It's a job that makes even big boys cry, but we'll get it done
In today's SunHerald there was an e-mail from Mark Flemmons from Cleveland MS and who works for Modern Communications. It is a long e-mail and details the efforts of the people of the small town of Cleveland MS to help those evacuees from New Orleans and those from the Mississippi Gulf Coast. Cleveland MS is a small town of just over 13,000 that is the north west corner of the Mississippi Delta and has a rich heritage of blues music and is the home of Delta State University. This e-mail made me realize that we in Mississippi have always helped one another out and will do so again. It brings out the spirit of the majority of those who live in Mississippi and the can do and take charge attitude we have. Below are some excerpts. If you have the time, read all of it at It's a job that makes even big boys cry, but we'll get it done
Nationally, everybody is so focused on what's going on in New Orleans, the Mississippi story is going un-reported.
It's one of the bright things that is happening now.
We are not leaving our people to wallow and starve in their own filth, and the cadavers of loved ones. We're finding the live ones and getting them north as fast as possible. Most of the hundreds showing up here have at least had a meal and a bath.
Gov. Haley Barbour and his administration will come out as true heroes in this disaster once the total story is told. The differences between the Louisiana and Mississippi responses are truly startling. Haley and MEMA had already had Mississippi declared a disaster area two days before Katrina hit. What does that mean? A lot.
It means we had a two-day head start on recovery. It means we had pre-positioned response teams - fully equipped! It means we had supplies being loaded on trucks to go to the Coast while the hurricane was still going on. It means federal representatives from FEMA were already in state when it hit.
We've been dealing with looters a little differently on the Coast... . Unlike New Orleans, it hasn't been a big problem. In the case of breaking in to get survival supplies - food and water - the police have shot the locks off doors and helped take the stuff to distribution points.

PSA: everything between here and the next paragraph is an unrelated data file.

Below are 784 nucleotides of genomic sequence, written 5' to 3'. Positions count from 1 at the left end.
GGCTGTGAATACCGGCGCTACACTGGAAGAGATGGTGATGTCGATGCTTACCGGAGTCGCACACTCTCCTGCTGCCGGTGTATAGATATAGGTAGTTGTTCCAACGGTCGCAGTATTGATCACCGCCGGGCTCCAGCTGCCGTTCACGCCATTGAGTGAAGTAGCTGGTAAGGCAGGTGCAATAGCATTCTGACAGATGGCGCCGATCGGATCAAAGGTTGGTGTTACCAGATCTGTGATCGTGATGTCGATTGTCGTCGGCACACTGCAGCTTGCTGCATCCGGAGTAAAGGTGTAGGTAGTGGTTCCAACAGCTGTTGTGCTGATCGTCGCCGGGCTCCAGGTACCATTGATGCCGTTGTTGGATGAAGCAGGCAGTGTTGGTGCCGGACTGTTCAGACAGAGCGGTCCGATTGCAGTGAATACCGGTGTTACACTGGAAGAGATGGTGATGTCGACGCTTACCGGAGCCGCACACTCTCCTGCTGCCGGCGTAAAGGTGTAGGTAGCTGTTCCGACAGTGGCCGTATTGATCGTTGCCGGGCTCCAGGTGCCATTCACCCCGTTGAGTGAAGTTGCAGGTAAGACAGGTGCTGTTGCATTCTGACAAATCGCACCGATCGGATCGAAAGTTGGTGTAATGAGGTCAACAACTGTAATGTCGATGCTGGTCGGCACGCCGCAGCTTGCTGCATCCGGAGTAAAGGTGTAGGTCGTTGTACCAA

School buses hauling refugees to shelters north - an idea Louisiana just now figured out - have been running since the day after the storm. They are pouring in here by the hundreds. Red Cross has been doing a great job of setting up relief shelters in our area. Local governments have opened all of the convention centers and school auditoriums to them. I know it's hard to believe, but the first week's local Friday night football games were all canceled. Our efforts were needed elsewhere.
Most of us cry at least once a day. You can't deal with the hundreds we have coming in here every day and not be affected.
I've seen big bears break down and just fall apart - mostly blaming themselves for not getting out in time. In many cases that choice cost him a wife, a child or maybe both. They all say the same thing: "I didn't think it would get that bad." All you can do is listen and try to comfort.
Sometimes you see guys just staring into the sunset, not saying anything, but you see those jaw muscles working hard to hold it in. I had one tell me yesterday, "We had to choose - stay in the attic and drown, or climb on the roof into a 150 mile-an-hour wind. She was screaming my name as she flew away."
How do you respond to that? You don't. You just cry with him and listen.
Loose children who don't know where Mama or Daddy are, or even if they're alive. Ten-year-olds trying to be "mama" or "daddy" to a little sister or brother. It will tear your heart out.
Most of these folks know there is nothing to go home to. The house is gone, and, in most cases, the job too. They show up here with the clothes on their backs, and that's it. It's all they have left. It's hard, just too hard for words. You do what you can, but...
Forget about "Mississippi Burning." That was our dark, distant past. Watch us now. This is Mississippi today.
We've opened our homes, hearts and wallets to strangers in need. We don't care if they are white, black, brown or polka-dotted. We're going to be OK. It will take years, but we're dealing with it. We will deal with it the way only a true Southerner can - one day at a time.
Forget about "Mississippi Burning." That was our dark, distant past. Watch us now. This is Mississippi today. This should be Mississippi's new slogan because it has not mattered for a long time what color your skin is in Mississippi or what religion. We are all in this together and we will pull each other up and lean on each other and we will rebuild together. We will rebuild one individual, one house, and one street at a time and just watch us. It will be better than ever and those strong values that we share of respect for your elders, respect for your parents, and respect for family will show us the way.
That is what I forgot when I wrote my post about the Red Cross. We'll deal with it one day at a time. Hurricane Katrina can make the strongest cry and at times, my spirit seems to be broken. But then I get up the next day and do the mundane things such as the laundry, washing dishes, vacuuming and try to remember how grateful I am. All of my family is safe and we all have roofs over our heads. And things will be a little better the next day, the day after that, and continue to get better each day.